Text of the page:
Description: Size large, averaging 50 to 55 nuts per pound; form oblong to oblong obovate, compressed, with a full and smooth base and a blunt and usually symmetrical apex; surface quite lumpy, conforming to the undulations of the kernel; color bright, yellowish, with long, narrow, striped markings, ranging from bright red to reddish brown in color; shell thin to medium for so large a nut, not a distinct paper shell, like San Saba, Russell, Young, and a few others, but brittle and cracking easily; kernel plump, rather narrowly and deeply grooved, and considerably convoluted, not releasing the shell as easily as some; kernel color bright and clear; texture very fine grained and firm; flavor sweet, rich, nutty, quality very good. The specimens illustrated on Plate XXXVI, figure 3, were grown by Mr. E. E. Risien, Rescue, Texas.
The tree is a moderately strong grower, more vigorous than its parent San Saba, but of the same general character. The variety is considered especially worthy of testing in the more western and arid pecan districts. It has been experimentally planted throughout the South, but not for a sufficient length of time to determine its adaptability to the more humid eastern sections.
This variety was brought to light by Mr. E. E. Risien, then of San Saba, Texas through the offering of a premium for the best variety of pecans brought to him during each season. The tree proved to be a sprout from a stump on land in Wallace Creek bottom in San Saba County, Texas, owned by the late James Henderson and occupied at the time by a Mr. Kincaid, who rented the place. The tree is reported to have since been killed by fire built against it by campers.
The variety was first propagated about 1900 by Mr. Risien and was disseminated by him under that name in the same year.
The tree is reported by Mr. Risien to be a vigorous though rather slender grower, with small narrow leaves with red markings on their stems. It blooms profusely, but rarely sets more than 2 or 3 nuts to the cluster and is therefore considered but moderately productive, though a regular bearer of fair crops. It is reported much easier to bud than either San Saba or Sovereign.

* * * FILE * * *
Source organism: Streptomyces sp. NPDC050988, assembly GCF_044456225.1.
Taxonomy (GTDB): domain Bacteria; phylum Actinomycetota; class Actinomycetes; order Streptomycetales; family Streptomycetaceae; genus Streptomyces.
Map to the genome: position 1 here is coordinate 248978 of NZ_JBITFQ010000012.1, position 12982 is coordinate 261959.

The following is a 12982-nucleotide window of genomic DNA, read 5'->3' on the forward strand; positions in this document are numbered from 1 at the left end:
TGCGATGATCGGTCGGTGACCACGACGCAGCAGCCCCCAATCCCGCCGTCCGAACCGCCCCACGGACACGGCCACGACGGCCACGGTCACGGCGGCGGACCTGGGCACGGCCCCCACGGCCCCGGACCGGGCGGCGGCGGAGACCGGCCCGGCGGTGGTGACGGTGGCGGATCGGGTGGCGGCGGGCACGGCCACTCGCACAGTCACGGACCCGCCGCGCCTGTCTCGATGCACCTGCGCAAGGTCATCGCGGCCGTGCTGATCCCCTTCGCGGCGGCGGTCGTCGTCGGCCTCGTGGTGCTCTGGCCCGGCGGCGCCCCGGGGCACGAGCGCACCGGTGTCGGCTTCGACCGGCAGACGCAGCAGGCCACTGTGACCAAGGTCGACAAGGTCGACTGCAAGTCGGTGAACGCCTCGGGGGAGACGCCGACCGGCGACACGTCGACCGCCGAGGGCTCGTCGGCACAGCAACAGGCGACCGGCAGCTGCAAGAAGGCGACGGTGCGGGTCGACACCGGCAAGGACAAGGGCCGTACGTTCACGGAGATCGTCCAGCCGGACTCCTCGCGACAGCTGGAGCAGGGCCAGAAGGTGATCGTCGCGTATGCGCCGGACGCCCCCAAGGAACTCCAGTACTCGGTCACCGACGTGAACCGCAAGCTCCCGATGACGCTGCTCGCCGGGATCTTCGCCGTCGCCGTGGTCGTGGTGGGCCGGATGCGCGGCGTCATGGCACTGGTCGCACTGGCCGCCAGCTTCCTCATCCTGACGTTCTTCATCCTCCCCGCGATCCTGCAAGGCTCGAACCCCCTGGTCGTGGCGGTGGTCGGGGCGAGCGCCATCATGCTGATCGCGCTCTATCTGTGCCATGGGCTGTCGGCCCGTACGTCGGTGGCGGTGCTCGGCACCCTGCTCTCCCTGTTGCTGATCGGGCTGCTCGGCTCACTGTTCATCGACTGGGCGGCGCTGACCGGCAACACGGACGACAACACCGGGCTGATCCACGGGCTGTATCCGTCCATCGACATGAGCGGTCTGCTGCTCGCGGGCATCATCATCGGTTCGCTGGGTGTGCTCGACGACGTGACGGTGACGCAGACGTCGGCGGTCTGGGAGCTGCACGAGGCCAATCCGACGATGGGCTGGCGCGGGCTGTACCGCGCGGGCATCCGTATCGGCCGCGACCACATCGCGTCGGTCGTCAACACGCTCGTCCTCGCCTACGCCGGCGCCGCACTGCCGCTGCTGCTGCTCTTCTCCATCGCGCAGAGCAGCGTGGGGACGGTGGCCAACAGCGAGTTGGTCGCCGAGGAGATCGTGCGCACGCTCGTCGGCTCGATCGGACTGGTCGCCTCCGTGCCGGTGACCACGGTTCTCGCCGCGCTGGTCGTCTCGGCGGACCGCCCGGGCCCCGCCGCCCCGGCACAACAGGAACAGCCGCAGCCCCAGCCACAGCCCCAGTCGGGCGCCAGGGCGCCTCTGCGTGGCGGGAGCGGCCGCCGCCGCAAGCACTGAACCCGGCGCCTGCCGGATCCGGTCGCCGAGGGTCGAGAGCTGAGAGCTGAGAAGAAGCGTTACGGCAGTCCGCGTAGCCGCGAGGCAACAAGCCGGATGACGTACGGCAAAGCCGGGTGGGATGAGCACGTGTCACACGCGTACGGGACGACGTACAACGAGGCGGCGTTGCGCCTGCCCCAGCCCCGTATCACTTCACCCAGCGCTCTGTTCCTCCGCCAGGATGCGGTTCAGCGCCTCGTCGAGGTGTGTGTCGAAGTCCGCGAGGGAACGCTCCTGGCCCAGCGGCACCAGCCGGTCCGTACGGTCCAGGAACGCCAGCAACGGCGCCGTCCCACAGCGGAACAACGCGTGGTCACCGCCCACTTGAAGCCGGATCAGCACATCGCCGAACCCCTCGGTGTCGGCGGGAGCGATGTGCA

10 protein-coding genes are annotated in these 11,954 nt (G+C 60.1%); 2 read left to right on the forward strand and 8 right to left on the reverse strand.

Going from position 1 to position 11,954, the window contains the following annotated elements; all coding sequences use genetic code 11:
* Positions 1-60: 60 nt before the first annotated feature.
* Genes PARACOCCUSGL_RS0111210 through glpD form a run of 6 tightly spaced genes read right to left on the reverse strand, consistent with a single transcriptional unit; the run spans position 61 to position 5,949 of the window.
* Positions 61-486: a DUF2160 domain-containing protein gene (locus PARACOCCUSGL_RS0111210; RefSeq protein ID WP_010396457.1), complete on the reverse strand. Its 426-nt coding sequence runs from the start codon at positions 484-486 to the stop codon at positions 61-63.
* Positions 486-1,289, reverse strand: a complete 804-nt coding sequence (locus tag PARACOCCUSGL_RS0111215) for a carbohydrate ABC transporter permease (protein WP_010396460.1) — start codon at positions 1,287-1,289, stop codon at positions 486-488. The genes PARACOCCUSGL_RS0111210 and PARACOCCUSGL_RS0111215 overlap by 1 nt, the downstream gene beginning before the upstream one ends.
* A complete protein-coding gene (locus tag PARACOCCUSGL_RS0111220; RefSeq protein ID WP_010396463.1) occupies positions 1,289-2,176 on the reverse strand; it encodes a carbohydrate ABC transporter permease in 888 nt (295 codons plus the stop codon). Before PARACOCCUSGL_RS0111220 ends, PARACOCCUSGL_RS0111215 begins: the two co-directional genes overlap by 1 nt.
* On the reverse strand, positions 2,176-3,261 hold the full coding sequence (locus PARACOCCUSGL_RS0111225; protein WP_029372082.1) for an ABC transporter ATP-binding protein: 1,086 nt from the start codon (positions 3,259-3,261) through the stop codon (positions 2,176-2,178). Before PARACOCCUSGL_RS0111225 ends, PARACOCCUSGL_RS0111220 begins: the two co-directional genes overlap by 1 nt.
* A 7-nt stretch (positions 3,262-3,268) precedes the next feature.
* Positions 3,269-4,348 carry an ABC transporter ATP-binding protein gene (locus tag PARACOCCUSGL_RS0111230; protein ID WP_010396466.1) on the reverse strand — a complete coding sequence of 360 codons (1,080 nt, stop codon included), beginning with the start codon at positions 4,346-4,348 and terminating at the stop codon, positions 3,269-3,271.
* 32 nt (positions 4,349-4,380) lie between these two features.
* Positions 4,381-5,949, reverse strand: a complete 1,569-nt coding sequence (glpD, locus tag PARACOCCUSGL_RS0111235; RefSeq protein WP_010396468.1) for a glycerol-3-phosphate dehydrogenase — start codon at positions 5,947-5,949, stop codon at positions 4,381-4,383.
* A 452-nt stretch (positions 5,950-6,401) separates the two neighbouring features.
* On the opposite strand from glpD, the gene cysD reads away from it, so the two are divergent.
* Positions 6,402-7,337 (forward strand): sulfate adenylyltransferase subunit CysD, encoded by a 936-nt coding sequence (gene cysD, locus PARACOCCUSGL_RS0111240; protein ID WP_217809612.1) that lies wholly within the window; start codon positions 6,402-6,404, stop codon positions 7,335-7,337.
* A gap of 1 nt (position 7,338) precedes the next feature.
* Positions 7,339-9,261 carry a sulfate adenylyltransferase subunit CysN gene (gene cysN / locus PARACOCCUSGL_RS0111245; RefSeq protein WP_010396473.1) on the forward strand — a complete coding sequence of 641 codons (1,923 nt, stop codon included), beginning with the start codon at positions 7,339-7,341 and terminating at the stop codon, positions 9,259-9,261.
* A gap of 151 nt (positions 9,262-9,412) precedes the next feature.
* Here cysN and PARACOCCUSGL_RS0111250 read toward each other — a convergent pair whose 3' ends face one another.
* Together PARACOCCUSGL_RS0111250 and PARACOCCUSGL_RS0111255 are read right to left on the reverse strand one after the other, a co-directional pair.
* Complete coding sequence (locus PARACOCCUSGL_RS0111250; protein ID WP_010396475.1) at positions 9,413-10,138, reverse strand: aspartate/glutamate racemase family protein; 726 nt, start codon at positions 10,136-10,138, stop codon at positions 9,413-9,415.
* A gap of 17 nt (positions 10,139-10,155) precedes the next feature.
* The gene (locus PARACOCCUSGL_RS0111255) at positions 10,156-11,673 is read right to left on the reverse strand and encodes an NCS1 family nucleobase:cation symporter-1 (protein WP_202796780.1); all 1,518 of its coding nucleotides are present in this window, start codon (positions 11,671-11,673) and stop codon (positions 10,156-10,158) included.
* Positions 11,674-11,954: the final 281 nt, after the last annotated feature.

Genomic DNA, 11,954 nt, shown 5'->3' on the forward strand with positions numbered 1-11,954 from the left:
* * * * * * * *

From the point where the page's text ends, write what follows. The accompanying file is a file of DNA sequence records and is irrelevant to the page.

Description: Size large, averaging 45 to 50 nuts per pound; form broad oblong, compressed, with flat base and blunt quadrangular apex; surface rather smooth, but considerably ridged, especially toward apex; color bright, brownish, with a few scattered brownish splashes toward apex; shell medium in thickness with rather thick but soft partitions, cracking quite easily; kernel broad, flat, plump, smooth, releasing the kernel easily, darker than Sovereign or San Saba, but exceptionally attractive for confectioner’s use on cakes or candies; texture rather coarser than the above-named varieties, but decidedly finer than the average commercial pecan; flavor mild, pleasant; quality good. The specimens illustrated on Plate XXXVI, figure 4, were grown by Mr. E. E. Risien, Rescue, Texas.
So few of the pecan varieties yet found worthy of naming have originated north of the cotton belt that the discovery of a tree bearing good crops of nuts of fair size and good quality regularly as far north as Virginia appears worthy of special note. Such a one the Mantura appears to be. The original tree of this variety stands on the homestead of that name about 5 miles from the James River, in Surry County, Virginia. The tree is one of four grown from nuts planted by Mrs. Wilson, mother of Mr. W. P. Wilson, Fergussons Wharf, Virginia, the present owner, about 1866. The nuts planted came from a tree still standing at Surry, about 9 miles distant. The Mantura tree is about 11 feet in circumference and 80 to 90 feet high, with a symmetrical spread of top. Up to 1907 it had not missed a crop for the previous ten years having averaged 100 pounds and for several years 150 to 275 pounds. Like practically all pecans in the Eastern States the crop of 1907 was very light, owing probably to late frosts and wet weather in spring. The variety attracted the attention of Mr. W. N. Roper, who named it Mantura in 1906 and began its propagation. It was described and illustrated by Hume under that name in 1906.
Description: Size medium to large, averaging 60 to 65 to the pound, form long, rather slender, with pointed base and rather blunt apex; surface smooth, color rather bright, with narrow black markings at apex; shell thin, partitions thin and soft; cracking quality excellent; kernel long, slender, not always plump to the tip, but smooth and attractive, with narrow but shallow grooves; kernel color bright and clean; texture fine-grained, firm, oily; flavor sweet; quality very good. The specimens illustrated on Plate XXXVI, figure 5, were from the original tree.